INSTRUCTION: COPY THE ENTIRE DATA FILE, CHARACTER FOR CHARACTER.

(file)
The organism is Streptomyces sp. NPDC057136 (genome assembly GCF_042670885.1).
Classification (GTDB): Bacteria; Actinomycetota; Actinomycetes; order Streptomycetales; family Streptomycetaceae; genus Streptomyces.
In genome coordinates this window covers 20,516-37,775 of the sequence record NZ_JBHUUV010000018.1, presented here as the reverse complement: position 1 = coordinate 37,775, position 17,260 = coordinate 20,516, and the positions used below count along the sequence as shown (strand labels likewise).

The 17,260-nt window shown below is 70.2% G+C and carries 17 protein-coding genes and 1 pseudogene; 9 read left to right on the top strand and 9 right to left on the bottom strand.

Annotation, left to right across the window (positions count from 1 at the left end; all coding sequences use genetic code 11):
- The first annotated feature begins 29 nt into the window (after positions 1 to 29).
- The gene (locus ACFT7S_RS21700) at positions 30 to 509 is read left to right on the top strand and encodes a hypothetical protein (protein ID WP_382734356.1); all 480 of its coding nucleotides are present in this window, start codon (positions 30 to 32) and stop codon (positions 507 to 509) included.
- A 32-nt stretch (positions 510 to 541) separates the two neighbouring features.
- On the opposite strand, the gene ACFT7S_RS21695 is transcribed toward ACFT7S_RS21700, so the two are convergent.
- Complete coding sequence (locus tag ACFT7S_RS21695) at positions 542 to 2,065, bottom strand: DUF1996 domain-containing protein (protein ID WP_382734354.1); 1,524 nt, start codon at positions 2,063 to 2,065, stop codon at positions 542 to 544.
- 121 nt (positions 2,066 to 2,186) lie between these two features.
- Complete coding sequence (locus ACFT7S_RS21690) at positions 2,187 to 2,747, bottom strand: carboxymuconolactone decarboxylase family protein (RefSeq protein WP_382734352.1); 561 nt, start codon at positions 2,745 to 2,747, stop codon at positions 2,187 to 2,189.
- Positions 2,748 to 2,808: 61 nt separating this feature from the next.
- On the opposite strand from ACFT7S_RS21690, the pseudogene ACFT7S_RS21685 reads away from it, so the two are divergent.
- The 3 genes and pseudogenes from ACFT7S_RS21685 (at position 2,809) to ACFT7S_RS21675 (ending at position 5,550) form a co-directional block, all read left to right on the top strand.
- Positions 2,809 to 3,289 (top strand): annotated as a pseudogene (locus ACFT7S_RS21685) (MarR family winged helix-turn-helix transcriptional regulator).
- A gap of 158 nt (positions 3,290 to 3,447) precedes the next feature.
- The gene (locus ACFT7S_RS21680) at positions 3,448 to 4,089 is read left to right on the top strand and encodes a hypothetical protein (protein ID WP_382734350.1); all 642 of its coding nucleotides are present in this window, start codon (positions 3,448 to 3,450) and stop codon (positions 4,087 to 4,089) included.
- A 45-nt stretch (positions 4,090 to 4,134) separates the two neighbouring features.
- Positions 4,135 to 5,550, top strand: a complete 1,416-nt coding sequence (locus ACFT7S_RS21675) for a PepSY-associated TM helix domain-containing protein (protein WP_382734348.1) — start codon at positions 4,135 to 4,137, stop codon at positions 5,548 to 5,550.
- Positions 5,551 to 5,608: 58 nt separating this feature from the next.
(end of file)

The organism is Streptomyces sp. NPDC057136 (genome assembly GCF_042670885.1).
Classification (GTDB): Bacteria; Actinomycetota; Actinomycetes; order Streptomycetales; family Streptomycetaceae; genus Streptomyces.
In genome coordinates this window covers 20,516-37,775 of the sequence record NZ_JBHUUV010000018.1, presented here as the reverse complement: position 1 = coordinate 37,775, position 17,260 = coordinate 20,516, and the positions used below count along the sequence as shown (strand labels likewise).

The 17,260-nt window shown below is 70.2% G+C and carries 17 protein-coding genes and 1 pseudogene; 9 read left to right on the top strand and 9 right to left on the bottom strand.

Annotation, left to right across the window (positions count from 1 at the left end; all coding sequences use genetic code 11):
- The first annotated feature begins 29 nt into the window (after positions 1 to 29).
- The gene (locus ACFT7S_RS21700) at positions 30 to 509 is read left to right on the top strand and encodes a hypothetical protein (protein ID WP_382734356.1); all 480 of its coding nucleotides are present in this window, start codon (positions 30 to 32) and stop codon (positions 507 to 509) included.
- A 32-nt stretch (positions 510 to 541) separates the two neighbouring features.
- On the opposite strand, the gene ACFT7S_RS21695 is transcribed toward ACFT7S_RS21700, so the two are convergent.
- Complete coding sequence (locus tag ACFT7S_RS21695) at positions 542 to 2,065, bottom strand: DUF1996 domain-containing protein (protein ID WP_382734354.1); 1,524 nt, start codon at positions 2,063 to 2,065, stop codon at positions 542 to 544.
- 121 nt (positions 2,066 to 2,186) lie between these two features.
- Complete coding sequence (locus ACFT7S_RS21690) at positions 2,187 to 2,747, bottom strand: carboxymuconolactone decarboxylase family protein (RefSeq protein WP_382734352.1); 561 nt, start codon at positions 2,745 to 2,747, stop codon at positions 2,187 to 2,189.
- Positions 2,748 to 2,808: 61 nt separating this feature from the next.
- On the opposite strand from ACFT7S_RS21690, the pseudogene ACFT7S_RS21685 reads away from it, so the two are divergent.
- The 3 genes and pseudogenes from ACFT7S_RS21685 (at position 2,809) to ACFT7S_RS21675 (ending at position 5,550) form a co-directional block, all read left to right on the top strand.
- Positions 2,809 to 3,289 (top strand): annotated as a pseudogene (locus ACFT7S_RS21685) (MarR family winged helix-turn-helix transcriptional regulator).
- A gap of 158 nt (positions 3,290 to 3,447) precedes the next feature.
- The gene (locus ACFT7S_RS21680) at positions 3,448 to 4,089 is read left to right on the top strand and encodes a hypothetical protein (protein ID WP_382734350.1); all 642 of its coding nucleotides are present in this window, start codon (positions 3,448 to 3,450) and stop codon (positions 4,087 to 4,089) included.
- A 45-nt stretch (positions 4,090 to 4,134) separates the two neighbouring features.
- Positions 4,135 to 5,550, top strand: a complete 1,416-nt coding sequence (locus ACFT7S_RS21675) for a PepSY-associated TM helix domain-containing protein (protein WP_382734348.1) — start codon at positions 4,135 to 4,137, stop codon at positions 5,548 to 5,550.
- Positions 5,551 to 5,608: 58 nt separating this feature from the next.